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- Infection caused by any serotype of the bacterial genus Salmonella, a gram-negative anaerobic bacillus
- Nontyphoidal Salmonella typically causes gastroenteritis via foodborne infection and sporadic outbreaks; less commonly causes infection outside the gastrointestinal tract
- Clinical syndromes
- Enteric fever (see “Typhoid Fever”)
- Nontyphoidal gastroenteritis
- Chronic carrier state (>1 year)
- Nontyphoidal invasive disease
- Endovascular complications
- Localized infection outside GI tract
Patients >65 years have increased risk of invasive disease with bacteremia and endovascular complications due to higher prevalence of comorbidities (atherosclerotic endovascular lesions, prostheses, etc.).
Neonates (<3 months) are more susceptible to invasive disease and complications.
- Global incidence of nontyphoidal Salmonella enteritidis ~94 million/year
- Wide variation by region from 40 to 3,980 estimated cases per 100,000
- Global incidence of invasive nontyphoidal Salmonella infection estimated to be 2.1 to 6.5 million
- Wide variation by region from ~0.8 to 227 estimated cases per 100,000
- Most commonly identified foodborne illness in the United States and a common cause of traveler’s diarrhea; annual incidence in the United States—15 illnesses per 100,000 individuals
- Second most common bacteria (following Campylobacter) isolated from diarrheal stool cultures in the United States
- Highest incidence in children <5 years old
- Hospitalization rates higher in patients >50 years old
- Peak frequency from July to November
Etiology and Pathophysiology
- Salmonella enterica
- Most pathogenic species in humans
- 2,500 different serotypes
- ~95% of cases are foodborne.
- Most other cases are from direct or indirect fecal–oral contact human (or animal) carriers.
- Iatrogenic seeding (e.g., blood transfusion, endoscopy) is rare.
- Typical infectious dose in immunocompetent patients is 1 million bacteria.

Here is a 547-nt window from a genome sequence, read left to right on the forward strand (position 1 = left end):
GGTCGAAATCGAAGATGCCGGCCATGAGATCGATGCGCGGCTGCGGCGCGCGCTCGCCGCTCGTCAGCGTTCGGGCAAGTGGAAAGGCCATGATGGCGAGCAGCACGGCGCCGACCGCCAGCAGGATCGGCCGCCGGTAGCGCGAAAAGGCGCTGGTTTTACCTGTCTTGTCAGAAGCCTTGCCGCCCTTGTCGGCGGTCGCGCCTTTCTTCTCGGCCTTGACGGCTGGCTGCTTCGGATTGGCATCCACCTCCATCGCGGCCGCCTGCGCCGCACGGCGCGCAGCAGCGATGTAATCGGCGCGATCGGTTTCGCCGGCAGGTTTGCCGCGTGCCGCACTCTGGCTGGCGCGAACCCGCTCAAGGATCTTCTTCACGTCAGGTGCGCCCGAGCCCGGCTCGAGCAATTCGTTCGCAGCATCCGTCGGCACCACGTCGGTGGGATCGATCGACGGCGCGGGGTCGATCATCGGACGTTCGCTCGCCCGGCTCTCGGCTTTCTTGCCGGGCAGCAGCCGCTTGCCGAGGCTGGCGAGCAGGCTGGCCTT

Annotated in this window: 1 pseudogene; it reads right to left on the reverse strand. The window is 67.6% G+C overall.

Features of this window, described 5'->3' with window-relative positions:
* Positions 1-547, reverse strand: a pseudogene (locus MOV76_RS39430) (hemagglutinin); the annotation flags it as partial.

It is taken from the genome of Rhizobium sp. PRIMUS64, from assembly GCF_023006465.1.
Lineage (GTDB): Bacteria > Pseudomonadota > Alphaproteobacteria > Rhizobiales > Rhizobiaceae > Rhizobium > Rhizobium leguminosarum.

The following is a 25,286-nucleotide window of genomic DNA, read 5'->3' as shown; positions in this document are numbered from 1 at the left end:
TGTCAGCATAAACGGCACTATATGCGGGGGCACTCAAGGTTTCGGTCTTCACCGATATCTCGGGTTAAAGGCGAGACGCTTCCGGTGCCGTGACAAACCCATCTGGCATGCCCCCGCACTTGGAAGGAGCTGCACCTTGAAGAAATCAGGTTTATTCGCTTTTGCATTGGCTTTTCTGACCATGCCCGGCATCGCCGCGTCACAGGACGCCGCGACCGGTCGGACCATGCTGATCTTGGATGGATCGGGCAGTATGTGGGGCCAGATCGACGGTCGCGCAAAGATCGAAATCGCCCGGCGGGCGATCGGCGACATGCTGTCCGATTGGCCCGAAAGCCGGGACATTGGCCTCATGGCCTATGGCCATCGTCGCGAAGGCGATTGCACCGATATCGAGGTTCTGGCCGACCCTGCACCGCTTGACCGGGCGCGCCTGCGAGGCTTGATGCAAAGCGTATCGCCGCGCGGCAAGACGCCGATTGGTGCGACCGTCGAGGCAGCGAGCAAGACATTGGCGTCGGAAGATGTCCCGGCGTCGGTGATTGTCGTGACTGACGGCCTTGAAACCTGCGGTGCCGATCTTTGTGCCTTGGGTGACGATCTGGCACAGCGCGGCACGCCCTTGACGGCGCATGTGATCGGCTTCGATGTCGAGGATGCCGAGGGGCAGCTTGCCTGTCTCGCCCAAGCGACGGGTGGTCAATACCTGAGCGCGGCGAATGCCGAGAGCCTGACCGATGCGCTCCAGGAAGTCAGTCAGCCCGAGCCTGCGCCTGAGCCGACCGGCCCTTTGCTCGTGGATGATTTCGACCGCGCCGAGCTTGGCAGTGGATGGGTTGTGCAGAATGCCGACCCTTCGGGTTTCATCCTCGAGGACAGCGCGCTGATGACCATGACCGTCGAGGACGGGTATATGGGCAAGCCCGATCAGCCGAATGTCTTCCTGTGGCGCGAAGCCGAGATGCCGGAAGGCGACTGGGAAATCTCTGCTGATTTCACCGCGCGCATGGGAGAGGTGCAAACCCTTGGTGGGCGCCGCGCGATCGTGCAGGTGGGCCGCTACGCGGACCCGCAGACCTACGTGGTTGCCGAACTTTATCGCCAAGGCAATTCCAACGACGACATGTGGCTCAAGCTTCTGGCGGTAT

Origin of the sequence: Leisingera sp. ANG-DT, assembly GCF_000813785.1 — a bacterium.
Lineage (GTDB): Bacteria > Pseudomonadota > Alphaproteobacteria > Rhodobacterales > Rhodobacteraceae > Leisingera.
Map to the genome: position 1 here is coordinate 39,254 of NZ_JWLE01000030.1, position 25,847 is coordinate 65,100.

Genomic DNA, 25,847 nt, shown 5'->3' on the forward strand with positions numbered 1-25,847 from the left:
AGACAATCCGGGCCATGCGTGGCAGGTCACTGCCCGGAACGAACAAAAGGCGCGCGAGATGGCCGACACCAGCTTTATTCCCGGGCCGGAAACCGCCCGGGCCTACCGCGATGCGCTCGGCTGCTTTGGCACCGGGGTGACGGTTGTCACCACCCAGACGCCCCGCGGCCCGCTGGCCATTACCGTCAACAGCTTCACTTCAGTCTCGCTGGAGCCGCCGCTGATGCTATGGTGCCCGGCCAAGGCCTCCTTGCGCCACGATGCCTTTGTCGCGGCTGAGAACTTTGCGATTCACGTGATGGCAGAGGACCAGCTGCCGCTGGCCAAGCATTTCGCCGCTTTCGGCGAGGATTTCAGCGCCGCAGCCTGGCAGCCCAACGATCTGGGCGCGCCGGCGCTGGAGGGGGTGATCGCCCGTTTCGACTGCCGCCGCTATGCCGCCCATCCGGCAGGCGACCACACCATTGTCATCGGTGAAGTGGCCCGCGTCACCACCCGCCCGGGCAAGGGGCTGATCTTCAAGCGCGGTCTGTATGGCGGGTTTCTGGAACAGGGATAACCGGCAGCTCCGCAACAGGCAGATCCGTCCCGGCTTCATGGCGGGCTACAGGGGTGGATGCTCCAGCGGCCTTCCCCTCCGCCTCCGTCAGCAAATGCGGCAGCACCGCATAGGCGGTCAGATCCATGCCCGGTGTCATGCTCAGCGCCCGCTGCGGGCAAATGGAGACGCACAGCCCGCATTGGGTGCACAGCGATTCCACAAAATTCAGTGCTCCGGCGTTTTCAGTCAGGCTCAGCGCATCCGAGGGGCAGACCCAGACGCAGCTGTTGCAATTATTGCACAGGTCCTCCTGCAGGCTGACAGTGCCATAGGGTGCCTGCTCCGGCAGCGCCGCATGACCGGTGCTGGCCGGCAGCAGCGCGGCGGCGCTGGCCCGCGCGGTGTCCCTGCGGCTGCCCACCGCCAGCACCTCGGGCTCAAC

- Ingested bacteria invade the distal ileum and proximal colon to produce an inflammatory and cytotoxic mucosal response.
- Bacteria enter the mesenteric lymphatic system and systemic circulation to cause disseminated disease.
- Recent travel
- Consumption of undercooked meat, egg, or unpasteurized dairy products. Nonanimal products have been implicated in outbreaks.
- Contact with live reptiles or poultry
- Contact with human carrier (Salmonella fecal shedding)
- Impaired gastric acidity: H2 receptor blockers, antacids, proton pump inhibitors (PPIs), gastrectomy, achlorhydria, pernicious anemia, infants
- Recent antibiotic use
- Reticuloendothelial blockade: sickle cell disease, malaria, bartonellosis
- Immunosuppression: HIV, diabetes, corticosteroid or other immunosuppressant use, chemotherapy
- Iron overload, chronic granulomatous disease
- Age <5 years or >50 years
- Proper food hygiene production, transport, and storage (e.g., refrigeration during food storage and thorough cooking prior to consumption)
- Control of animal reservoirs: Avoid contact with high-risk animals, animal feces, and polluted waters.
- Hand hygiene
- CDC Web site (http://www.cdc.gov/salmonella/): outbreak tracking
Commonly Associated Conditions
- Bacteremia: immunocompromised patients or those with underlying comorbidities that predispose to Salmonella (e.g., cholelithiasis, prostheses)
- Osteomyelitis: higher incidence in sickle cell disease
- Abscesses: higher incidence with malignant tumors
- Reactive arthritis